Genome-wide analyses reveal the regions involved in the phenotypic diversity in Sicilian pigs


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Abstract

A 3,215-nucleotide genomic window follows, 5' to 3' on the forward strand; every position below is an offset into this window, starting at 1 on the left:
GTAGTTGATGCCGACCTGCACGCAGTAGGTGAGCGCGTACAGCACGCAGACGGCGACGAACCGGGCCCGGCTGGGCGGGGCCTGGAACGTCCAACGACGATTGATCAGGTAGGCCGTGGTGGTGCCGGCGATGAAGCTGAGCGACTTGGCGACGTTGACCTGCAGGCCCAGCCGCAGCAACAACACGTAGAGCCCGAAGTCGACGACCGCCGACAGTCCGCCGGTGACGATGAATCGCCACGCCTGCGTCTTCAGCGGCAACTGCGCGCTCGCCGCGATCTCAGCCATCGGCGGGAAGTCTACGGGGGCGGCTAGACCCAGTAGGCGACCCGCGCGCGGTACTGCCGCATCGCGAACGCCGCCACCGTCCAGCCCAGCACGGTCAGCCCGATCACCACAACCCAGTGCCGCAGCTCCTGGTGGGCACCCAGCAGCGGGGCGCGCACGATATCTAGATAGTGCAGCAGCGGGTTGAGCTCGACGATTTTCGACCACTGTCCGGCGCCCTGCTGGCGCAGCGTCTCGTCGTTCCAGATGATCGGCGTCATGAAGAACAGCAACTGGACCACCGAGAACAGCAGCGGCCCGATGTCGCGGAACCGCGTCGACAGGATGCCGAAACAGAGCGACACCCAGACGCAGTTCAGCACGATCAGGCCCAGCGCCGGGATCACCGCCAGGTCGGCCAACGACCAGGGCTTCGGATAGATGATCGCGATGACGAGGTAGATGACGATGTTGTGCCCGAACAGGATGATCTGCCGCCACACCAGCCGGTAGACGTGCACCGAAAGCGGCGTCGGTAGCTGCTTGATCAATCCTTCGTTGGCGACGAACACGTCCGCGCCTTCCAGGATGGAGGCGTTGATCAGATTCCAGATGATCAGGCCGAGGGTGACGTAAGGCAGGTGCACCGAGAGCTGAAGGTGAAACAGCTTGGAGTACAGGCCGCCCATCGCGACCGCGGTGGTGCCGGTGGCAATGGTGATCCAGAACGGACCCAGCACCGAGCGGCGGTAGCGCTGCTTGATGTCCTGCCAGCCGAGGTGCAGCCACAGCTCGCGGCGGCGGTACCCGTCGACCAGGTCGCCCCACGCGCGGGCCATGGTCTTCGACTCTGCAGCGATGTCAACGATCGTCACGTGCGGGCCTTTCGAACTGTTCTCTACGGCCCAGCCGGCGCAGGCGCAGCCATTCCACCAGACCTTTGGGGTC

Summary:Nero Siciliano (Sicilian Black, SB) is a local pig breed generally of uniform black color. In addition to this officially recognized breed, there are animals showing morphological characteristics resembling the SB but with gray hair (Sicilian Grey, SG). The SG, compared with the SB, also shows a more compact structure with greater transverse diameters, higher average daily gains and lower thickness of the back fat. In this study, using the Illumina PorcineSNP60 BeadChip, we run genome-wide analyses to identify regions that may explain the phenotypic differences between SB (n = 21) and SG (n = 27) individuals. Combining the results of the two case–control approaches (GWAS and FST), we identified two significant regions, one on SSC5 (95 401 083 bp) and one on SSC15 (55 051 435 bp), which contains several candidate genes related to growth traits in pig. The results of the Bayesian population differentiation approach identified a marker near the MGAT4C, a gene associated with average daily gain in pigs. Finally, scanning the genome for runs of homozygosity islands, we found that the two groups have different runs of homozygosity islands, with several candidate genes involved in coat color (in SG) or related to different pig performance traits (in SB). In summary, the two analyzed groups differed for several phenotypic traits, and genes involved in these traits (growth, meat traits and coat color) were detected. This study provided another contribution to the identification of genomic regions involved in phenotypic variability in local pig populations

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